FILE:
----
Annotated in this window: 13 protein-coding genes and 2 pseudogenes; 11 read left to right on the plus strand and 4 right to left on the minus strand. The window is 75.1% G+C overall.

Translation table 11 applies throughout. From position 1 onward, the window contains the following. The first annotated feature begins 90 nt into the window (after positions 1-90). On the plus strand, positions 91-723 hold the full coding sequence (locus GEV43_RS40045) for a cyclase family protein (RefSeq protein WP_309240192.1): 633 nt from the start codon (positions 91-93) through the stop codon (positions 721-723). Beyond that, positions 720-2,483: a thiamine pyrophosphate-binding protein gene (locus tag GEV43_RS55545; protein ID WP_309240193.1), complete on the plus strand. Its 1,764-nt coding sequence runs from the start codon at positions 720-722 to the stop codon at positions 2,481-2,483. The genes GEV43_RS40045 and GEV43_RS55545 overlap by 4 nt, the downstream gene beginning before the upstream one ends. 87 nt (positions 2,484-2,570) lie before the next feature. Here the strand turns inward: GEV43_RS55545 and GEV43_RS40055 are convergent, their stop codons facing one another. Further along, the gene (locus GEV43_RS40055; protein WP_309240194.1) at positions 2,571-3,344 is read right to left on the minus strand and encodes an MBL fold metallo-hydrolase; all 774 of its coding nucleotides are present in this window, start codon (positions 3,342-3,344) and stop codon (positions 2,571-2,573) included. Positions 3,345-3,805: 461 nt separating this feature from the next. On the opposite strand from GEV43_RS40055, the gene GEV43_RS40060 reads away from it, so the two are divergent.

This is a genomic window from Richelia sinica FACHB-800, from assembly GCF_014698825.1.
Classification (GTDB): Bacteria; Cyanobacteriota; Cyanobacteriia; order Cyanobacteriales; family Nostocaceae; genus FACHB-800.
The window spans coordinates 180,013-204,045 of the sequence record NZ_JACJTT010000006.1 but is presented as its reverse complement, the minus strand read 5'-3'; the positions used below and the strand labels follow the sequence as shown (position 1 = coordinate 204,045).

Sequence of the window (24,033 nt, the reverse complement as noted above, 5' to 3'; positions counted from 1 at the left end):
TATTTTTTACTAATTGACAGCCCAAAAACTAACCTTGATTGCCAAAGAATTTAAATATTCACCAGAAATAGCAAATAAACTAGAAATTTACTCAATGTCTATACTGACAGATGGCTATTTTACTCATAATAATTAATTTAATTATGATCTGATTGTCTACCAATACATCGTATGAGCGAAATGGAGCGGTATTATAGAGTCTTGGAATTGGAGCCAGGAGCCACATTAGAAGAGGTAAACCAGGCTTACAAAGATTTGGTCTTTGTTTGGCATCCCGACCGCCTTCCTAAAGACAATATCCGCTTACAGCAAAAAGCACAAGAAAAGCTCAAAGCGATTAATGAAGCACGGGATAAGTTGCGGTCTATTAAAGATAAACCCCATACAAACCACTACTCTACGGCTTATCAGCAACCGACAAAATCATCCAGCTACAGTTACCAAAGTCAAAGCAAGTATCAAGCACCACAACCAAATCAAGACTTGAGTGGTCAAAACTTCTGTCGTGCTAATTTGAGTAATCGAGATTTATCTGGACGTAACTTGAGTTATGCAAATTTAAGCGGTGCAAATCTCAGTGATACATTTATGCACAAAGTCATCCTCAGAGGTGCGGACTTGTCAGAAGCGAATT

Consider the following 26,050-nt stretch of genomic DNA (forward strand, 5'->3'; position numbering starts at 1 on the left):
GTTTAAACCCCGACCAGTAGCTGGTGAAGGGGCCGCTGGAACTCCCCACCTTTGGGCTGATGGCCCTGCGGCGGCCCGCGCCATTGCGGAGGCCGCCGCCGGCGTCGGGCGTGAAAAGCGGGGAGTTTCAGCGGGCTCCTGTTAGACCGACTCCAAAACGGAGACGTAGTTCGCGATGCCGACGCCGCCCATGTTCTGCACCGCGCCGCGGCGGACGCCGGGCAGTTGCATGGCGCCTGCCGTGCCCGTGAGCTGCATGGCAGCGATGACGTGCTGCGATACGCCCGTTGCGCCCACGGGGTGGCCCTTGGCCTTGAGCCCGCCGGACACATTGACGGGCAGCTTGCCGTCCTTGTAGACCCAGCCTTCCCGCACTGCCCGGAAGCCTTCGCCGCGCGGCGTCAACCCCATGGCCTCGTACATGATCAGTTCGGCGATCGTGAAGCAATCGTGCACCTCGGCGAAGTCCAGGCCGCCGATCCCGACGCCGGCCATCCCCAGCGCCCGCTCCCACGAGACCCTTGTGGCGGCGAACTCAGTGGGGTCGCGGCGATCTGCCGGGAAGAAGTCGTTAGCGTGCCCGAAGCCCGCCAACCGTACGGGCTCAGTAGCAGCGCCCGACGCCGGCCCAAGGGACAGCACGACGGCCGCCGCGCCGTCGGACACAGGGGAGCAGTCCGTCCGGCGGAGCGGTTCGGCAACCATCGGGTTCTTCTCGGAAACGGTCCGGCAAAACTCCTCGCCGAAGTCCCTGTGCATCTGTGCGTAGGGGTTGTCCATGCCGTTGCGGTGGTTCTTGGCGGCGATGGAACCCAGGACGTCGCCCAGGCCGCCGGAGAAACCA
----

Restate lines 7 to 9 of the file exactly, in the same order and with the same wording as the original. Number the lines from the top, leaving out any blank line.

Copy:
TATTTTTTACTAATTGACAGCCCAAAAACTAACCTTGATTGCCAAAGAATTTAAATATTCACCAGAAATAGCAAATAAACTAGAAATTTACTCAATGTCTATACTGACAGATGGCTATTTTACTCATAATAATTAATTTAATTATGATCTGATTGTCTACCAATACATCGTATGAGCGAAATGGAGCGGTATTATAGAGTCTTGGAATTGGAGCCAGGAGCCACATTAGAAGAGGTAAACCAGGCTTACAAAGATTTGGTCTTTGTTTGGCATCCCGACCGCCTTCCTAAAGACAATATCCGCTTACAGCAAAAAGCACAAGAAAAGCTCAAAGCGATTAATGAAGCACGGGATAAGTTGCGGTCTATTAAAGATAAACCCCATACAAACCACTACTCTACGGCTTATCAGCAACCGACAAAATCATCCAGCTACAGTTACCAAAGTCAAAGCAAGTATCAAGCACCACAACCAAATCAAGACTTGAGTGGTCAAAACTTCTGTCGTGCTAATTTGAGTAATCGAGATTTATCTGGACGTAACTTGAGTTATGCAAATTTAAGCGGTGCAAATCTCAGTGATACATTTATGCACAAAGTCATCCTCAGAGGTGCGGACTTGTCAGAAGCGAATT

Consider the following 26,050-nt stretch of genomic DNA (forward strand, 5'->3'; position numbering starts at 1 on the left):
GTTTAAACCCCGACCAGTAGCTGGTGAAGGGGCCGCTGGAACTCCCCACCTTTGGGCTGATGGCCCTGCGGCGGCCCGCGCCATTGCGGAGGCCGCCGCCGGCGTCGGGCGTGAAAAGCGGGGAGTTTCAGCGGGCTCCTGTTAGACCGACTCCAAAACGGAGACGTAGTTCGCGATGCCGACGCCGCCCATGTTCTGCACCGCGCCGCGGCGGACGCCGGGCAGTTGCATGGCGCCTGCCGTGCCCGTGAGCTGCATGGCAGCGATGACGTGCTGCGATACGCCCGTTGCGCCCACGGGGTGGCCCTTGGCCTTGAGCCCGCCGGACACATTGACGGGCAGCTTGCCGTCCTTGTAGACCCAGCCTTCCCGCACTGCCCGGAAGCCTTCGCCGCGCGGCGTCAACCCCATGGCCTCGTACATGATCAGTTCGGCGATCGTGAAGCAATCGTGCACCTCGGCGAAGTCCAGGCCGCCGATCCCGACGCCGGCCATCCCCAGCGCCCGCTCCCACGAGACCCTTGTGGCGGCGAACTCAGTGGGGTCGCGGCGATCTGCCGGGAAGAAGTCGTTAGCGTGCCCGAAGCCCGCCAACCGTACGGGCTCAGTAGCAGCGCCCGACGCCGGCCCAAGGGACAGCACGACGGCCGCCGCGCCGTCGGACACAGGGGAGCAGTCCGTCCGGCGGAGCGGTTCGGCAACCATCGGGTTCTTCTCGGAAACGGTCCGGCAAAACTCCTCGCCGAAGTCCCTGTGCATCTGTGCGTAGGGGTTGTCCATGCCGTTGCGGTGGTTCTTGGCGGCGATGGAACCCAGGACGTCGCCCAGGCCGCCGGAGAAACCA